Half Of Massachusetts Hospitals Waive Fees For 'Never Events'
Thirty-three of 61 hospitals in Massachusetts have voluntarily adopted policies that waive fees for 28 "never events," such as wrong-site surgery and harmful medication errors, and other hospitals said they intend to do so in the future, according to a recent survey by The Leapfrog Group, the Boston Globe reports. According to the Globe, the fee waivers come "amid growing resistance from government and health insurers to paying for poor outcomes."
Despite the waivers, consumer groups, health insurers, state lawmakers and employers "are pushing for more far-reaching and mandatory policies as ways to reduce errors, and hospital executives said they expect to forgo payments in an increasing number of cases," the Globe reports. However, physicians and hospital executives say they cannot always agree on what constitutes a never event or what costs should be waived if one occurs.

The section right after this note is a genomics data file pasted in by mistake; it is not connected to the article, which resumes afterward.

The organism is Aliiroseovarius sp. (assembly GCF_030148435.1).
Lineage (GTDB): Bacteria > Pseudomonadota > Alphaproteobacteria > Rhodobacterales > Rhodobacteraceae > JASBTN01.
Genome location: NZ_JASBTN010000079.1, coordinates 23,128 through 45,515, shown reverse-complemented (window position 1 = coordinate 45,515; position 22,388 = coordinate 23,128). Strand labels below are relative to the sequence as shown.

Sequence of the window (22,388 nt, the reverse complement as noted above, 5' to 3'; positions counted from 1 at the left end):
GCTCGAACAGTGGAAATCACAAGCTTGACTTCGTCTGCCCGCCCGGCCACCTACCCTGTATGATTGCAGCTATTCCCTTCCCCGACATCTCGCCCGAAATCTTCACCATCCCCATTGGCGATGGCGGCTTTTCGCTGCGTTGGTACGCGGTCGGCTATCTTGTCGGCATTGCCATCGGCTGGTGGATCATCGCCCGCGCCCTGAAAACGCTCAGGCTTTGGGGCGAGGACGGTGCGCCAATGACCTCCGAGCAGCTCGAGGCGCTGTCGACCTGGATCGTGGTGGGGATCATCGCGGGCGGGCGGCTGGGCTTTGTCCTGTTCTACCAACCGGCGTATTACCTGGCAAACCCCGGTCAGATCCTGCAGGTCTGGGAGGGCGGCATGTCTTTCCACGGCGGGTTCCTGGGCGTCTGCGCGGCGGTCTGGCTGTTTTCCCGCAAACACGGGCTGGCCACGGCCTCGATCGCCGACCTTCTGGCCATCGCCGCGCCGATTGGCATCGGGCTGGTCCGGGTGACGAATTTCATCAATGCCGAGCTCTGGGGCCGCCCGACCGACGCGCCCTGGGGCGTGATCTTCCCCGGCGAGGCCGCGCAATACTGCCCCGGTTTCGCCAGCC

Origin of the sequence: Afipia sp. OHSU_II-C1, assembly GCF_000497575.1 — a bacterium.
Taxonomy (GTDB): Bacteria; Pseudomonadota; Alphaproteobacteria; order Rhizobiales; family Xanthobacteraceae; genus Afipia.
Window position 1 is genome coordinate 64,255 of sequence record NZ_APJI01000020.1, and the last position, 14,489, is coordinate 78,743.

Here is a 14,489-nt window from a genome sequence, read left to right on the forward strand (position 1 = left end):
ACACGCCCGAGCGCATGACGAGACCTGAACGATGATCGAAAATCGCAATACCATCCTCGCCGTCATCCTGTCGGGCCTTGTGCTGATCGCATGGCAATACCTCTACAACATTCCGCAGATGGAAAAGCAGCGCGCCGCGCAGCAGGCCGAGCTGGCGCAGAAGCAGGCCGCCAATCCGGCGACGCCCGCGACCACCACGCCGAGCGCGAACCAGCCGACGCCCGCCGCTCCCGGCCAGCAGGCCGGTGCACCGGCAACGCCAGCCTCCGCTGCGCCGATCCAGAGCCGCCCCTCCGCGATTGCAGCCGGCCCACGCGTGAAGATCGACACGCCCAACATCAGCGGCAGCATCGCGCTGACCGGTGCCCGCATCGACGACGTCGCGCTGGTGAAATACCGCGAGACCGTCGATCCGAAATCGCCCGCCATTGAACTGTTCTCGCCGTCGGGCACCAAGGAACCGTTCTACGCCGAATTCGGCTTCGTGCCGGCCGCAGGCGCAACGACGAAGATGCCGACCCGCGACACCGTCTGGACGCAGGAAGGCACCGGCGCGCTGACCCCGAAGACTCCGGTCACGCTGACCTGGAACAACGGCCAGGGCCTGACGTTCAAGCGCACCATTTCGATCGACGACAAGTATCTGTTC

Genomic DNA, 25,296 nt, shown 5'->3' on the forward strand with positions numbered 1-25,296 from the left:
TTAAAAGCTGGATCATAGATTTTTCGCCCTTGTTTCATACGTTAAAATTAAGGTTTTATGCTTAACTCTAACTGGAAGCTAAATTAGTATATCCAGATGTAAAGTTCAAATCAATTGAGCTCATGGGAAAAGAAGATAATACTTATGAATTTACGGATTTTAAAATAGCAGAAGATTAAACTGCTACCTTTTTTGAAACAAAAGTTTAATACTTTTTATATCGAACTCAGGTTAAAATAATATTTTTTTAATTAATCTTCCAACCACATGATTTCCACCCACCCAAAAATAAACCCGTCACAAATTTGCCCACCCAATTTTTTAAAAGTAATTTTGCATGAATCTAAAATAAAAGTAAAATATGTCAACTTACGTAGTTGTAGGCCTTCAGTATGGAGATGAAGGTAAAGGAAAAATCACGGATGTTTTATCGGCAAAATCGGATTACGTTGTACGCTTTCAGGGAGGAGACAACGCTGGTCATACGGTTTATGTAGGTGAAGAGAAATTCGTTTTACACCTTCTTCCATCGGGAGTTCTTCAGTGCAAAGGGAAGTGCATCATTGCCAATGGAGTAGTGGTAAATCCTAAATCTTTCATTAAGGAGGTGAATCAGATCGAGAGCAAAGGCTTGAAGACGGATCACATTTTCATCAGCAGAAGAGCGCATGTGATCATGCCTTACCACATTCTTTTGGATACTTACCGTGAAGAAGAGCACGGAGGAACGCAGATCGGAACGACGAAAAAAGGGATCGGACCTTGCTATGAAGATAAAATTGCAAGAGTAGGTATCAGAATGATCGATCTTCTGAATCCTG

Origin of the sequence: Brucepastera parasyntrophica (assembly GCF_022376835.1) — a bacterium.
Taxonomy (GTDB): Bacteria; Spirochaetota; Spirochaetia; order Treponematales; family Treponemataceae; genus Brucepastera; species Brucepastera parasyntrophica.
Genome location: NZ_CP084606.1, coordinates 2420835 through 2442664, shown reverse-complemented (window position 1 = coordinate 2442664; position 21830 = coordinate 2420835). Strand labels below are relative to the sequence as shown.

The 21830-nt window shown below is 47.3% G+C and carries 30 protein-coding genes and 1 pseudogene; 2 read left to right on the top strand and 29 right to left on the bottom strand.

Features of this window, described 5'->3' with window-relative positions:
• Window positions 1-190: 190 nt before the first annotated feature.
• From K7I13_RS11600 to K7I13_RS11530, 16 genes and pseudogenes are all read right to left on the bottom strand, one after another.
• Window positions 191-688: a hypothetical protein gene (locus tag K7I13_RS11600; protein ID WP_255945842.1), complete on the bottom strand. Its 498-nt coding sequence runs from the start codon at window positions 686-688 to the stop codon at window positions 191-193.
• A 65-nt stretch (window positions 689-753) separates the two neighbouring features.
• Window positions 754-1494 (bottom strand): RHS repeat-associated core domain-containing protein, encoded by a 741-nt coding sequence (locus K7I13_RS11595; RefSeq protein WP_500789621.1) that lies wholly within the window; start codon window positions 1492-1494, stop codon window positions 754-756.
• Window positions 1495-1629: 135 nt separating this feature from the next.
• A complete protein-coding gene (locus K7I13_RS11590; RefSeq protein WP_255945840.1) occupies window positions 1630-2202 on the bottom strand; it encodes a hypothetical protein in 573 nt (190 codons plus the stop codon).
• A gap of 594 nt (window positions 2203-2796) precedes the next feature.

Walter Ettinger, president of UMass Memorial Medical Center, which charges for medical errors, said, "Most people don't want to have these complications and infections," but "hospitals and doctors should be paid fairly for their services." Ettinger added, "Some people get up and go to the bathroom and fall even though they're told they shouldn't get up. A better way is for hospitals to have to reduce these (bad outcomes) to a very low level."
State Sen. Richard Moore (D), who has introduced legislation that would prohibit hospitals from charging for never events, said, "Why should we pay for something that a hospital has allowed, through lack of action or lack of adequate personnel, to happen under their watch?" (Kowalczyk, Boston Globe, 9/17).
Reprinted with permission from kaisernetwork.org. You can view the entire Kaiser Daily Health Policy Report, search the archives. The Kaiser Daily Health Policy Report is published for kaisernetwork.org, a free service of The Henry J. Kaiser Family Foundation. 2007 Advisory Board Company and Kaiser Family Foundation. All rights reserved.